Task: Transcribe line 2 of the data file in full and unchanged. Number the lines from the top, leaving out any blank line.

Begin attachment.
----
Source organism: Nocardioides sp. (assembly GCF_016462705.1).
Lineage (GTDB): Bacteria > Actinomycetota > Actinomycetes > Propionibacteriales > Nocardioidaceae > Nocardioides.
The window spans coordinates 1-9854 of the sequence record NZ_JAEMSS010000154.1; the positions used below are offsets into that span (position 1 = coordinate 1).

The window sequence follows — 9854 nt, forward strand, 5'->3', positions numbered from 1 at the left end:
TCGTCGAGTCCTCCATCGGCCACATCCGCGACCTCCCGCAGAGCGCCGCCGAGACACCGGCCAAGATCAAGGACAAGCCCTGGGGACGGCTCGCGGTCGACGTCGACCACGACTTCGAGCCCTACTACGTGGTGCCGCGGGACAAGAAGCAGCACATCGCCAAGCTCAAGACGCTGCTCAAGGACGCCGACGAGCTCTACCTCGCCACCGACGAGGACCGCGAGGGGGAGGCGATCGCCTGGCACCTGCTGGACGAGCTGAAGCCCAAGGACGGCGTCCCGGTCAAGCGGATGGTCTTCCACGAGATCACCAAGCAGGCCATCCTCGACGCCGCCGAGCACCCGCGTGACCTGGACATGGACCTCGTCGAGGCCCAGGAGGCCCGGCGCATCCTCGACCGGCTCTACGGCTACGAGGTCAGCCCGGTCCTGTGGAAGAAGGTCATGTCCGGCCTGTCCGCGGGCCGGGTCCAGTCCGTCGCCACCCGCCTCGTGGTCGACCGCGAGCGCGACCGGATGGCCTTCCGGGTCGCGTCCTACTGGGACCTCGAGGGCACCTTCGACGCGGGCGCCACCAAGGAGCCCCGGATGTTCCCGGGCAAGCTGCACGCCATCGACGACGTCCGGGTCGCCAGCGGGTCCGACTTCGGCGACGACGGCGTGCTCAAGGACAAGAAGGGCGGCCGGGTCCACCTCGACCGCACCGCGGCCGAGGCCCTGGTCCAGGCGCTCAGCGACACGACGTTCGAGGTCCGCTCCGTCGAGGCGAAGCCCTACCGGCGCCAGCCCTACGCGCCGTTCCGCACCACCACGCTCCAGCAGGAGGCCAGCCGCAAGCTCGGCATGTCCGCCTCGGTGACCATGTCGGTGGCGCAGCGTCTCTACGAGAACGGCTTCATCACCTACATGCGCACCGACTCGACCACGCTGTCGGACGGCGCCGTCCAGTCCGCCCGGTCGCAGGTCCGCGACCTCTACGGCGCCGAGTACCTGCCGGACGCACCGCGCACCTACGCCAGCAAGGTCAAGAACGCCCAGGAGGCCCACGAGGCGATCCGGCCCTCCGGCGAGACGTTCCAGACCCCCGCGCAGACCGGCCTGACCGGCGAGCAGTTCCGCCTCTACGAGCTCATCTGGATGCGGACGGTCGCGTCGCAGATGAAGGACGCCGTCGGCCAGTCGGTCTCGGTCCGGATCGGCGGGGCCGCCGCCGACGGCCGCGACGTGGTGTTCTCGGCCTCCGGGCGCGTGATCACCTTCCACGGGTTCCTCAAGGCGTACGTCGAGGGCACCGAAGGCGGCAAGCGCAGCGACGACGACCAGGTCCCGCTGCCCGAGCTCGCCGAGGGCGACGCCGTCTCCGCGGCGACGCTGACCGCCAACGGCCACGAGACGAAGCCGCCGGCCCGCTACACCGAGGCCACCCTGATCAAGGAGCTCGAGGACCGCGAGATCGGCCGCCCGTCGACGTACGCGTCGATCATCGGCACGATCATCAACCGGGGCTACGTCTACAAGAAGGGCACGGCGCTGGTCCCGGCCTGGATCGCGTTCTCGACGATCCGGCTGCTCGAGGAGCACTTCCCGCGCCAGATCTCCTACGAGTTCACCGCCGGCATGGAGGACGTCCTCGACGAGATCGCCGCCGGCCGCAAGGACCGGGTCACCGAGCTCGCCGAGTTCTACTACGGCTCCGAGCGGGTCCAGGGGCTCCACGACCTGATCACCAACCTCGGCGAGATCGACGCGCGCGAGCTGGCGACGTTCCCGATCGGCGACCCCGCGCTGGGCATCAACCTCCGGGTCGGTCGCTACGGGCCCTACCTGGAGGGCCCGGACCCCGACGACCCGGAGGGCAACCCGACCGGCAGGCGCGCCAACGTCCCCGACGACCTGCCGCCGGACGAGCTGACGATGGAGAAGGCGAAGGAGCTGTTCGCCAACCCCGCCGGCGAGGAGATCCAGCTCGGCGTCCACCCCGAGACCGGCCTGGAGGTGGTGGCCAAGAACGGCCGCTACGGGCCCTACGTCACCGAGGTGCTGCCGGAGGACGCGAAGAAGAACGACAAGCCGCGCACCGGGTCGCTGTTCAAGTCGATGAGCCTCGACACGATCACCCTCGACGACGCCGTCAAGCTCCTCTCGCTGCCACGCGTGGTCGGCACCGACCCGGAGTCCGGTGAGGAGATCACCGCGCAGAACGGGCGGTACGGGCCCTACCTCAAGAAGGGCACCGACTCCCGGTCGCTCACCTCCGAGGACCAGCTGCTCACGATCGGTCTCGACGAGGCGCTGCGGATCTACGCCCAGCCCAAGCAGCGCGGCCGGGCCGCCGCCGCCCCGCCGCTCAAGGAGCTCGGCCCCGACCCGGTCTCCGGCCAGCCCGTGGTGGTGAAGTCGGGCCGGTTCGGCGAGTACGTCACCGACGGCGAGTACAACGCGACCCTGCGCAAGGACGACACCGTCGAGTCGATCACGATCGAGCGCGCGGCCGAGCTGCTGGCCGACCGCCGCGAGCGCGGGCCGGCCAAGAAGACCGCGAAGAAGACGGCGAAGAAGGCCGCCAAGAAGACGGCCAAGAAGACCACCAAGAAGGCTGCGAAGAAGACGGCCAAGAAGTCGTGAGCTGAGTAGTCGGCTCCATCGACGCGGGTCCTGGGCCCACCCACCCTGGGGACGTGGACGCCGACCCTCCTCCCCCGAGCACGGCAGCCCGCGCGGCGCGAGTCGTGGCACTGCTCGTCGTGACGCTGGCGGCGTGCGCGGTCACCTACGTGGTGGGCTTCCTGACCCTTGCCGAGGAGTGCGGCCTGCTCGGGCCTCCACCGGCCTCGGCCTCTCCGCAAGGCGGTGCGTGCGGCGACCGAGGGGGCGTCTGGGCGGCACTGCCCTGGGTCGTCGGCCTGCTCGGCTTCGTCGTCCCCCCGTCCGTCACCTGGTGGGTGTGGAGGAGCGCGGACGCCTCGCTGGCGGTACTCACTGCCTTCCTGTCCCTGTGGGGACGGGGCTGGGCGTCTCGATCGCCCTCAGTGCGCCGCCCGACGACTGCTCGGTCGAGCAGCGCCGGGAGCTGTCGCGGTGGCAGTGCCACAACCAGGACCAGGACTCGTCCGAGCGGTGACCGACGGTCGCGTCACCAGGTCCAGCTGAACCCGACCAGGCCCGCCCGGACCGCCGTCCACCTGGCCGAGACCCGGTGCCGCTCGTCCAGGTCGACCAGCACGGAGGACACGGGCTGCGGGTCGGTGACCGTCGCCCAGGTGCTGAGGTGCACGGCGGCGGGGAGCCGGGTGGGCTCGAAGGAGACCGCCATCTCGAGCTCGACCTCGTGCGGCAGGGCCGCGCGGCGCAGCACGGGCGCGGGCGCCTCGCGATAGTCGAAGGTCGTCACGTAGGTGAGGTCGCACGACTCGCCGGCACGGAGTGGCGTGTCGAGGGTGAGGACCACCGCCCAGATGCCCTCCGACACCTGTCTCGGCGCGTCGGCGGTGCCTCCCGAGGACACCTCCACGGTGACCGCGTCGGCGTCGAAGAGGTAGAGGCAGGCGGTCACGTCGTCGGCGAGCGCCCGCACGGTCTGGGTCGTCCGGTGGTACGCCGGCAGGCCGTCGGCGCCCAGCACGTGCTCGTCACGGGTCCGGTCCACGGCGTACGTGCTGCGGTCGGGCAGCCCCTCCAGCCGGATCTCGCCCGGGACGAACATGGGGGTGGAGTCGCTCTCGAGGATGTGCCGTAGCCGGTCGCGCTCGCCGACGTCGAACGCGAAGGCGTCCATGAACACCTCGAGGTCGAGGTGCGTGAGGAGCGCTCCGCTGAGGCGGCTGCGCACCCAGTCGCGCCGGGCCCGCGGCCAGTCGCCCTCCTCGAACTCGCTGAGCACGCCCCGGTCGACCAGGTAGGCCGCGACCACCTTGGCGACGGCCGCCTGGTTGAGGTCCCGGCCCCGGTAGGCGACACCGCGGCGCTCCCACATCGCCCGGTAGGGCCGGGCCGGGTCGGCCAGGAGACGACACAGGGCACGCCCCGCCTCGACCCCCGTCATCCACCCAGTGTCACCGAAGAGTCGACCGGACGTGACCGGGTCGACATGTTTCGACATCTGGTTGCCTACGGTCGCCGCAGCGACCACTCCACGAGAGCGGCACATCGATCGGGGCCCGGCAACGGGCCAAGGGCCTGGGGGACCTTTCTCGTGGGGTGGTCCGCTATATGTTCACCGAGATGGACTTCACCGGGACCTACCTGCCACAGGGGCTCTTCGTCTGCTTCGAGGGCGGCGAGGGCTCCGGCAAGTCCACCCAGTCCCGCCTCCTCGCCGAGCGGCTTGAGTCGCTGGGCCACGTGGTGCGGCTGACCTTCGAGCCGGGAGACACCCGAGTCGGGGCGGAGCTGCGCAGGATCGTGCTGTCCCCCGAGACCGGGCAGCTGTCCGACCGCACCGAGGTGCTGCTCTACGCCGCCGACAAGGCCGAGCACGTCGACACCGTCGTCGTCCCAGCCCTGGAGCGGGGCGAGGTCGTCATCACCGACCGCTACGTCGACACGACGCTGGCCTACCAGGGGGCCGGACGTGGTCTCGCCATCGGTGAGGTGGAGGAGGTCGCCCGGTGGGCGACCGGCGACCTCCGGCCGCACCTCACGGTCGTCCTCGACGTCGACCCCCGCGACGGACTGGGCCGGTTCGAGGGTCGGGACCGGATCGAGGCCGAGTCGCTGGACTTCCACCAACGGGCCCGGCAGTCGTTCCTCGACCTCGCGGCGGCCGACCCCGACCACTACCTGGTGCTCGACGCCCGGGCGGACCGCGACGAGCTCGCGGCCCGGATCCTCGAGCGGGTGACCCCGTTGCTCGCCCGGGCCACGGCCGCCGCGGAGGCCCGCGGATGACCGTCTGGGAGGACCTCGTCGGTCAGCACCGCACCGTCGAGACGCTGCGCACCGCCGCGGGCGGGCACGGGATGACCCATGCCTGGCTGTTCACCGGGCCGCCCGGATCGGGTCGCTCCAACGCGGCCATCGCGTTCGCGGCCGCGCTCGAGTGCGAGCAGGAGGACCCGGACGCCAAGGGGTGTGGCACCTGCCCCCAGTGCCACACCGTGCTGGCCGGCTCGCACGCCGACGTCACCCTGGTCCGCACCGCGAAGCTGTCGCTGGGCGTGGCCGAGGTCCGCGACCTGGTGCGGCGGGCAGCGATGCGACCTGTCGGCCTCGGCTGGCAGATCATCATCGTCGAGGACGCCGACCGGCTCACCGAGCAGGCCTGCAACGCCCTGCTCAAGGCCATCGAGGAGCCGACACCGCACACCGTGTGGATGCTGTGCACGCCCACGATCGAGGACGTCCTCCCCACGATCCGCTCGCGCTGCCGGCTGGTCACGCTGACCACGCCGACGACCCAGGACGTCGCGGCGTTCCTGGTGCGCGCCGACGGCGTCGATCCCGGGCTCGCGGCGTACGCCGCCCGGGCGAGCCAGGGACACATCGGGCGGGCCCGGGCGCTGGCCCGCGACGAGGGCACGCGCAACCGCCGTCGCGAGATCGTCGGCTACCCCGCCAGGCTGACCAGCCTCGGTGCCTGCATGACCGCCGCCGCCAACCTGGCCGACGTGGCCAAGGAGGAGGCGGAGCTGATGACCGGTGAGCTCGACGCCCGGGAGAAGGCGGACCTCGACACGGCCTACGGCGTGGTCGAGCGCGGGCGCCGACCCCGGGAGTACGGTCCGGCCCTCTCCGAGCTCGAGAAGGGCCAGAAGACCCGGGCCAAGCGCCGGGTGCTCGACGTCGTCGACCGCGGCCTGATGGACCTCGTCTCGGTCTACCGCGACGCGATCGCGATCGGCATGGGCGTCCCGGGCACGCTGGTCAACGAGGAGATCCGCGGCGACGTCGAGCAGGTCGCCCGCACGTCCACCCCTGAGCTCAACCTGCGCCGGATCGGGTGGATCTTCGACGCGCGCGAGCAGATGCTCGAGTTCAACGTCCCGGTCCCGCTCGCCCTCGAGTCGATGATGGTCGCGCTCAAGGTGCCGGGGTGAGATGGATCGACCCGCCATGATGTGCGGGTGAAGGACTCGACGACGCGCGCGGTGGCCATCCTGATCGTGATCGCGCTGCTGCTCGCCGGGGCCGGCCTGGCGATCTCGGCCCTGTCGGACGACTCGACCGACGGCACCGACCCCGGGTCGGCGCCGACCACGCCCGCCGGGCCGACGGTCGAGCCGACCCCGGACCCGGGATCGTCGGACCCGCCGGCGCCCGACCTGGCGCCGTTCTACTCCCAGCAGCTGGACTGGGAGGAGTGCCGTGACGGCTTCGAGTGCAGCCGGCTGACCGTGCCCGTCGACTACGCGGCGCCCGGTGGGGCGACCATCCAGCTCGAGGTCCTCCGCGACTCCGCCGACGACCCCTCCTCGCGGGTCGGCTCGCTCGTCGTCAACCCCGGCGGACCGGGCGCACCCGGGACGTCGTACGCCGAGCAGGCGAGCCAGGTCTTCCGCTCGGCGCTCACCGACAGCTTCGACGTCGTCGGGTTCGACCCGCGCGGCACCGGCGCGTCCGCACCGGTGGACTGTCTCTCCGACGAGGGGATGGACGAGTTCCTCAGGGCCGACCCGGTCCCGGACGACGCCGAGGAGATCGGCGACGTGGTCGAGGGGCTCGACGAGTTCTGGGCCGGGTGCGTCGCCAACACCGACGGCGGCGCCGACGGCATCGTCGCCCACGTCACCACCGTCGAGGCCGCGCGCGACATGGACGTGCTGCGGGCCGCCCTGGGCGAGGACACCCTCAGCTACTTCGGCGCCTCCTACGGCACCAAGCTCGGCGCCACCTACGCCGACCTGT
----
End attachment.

Lineage (GTDB): Bacteria > Actinomycetota > Actinomycetes > Propionibacteriales > Nocardioidaceae > Nocardioides.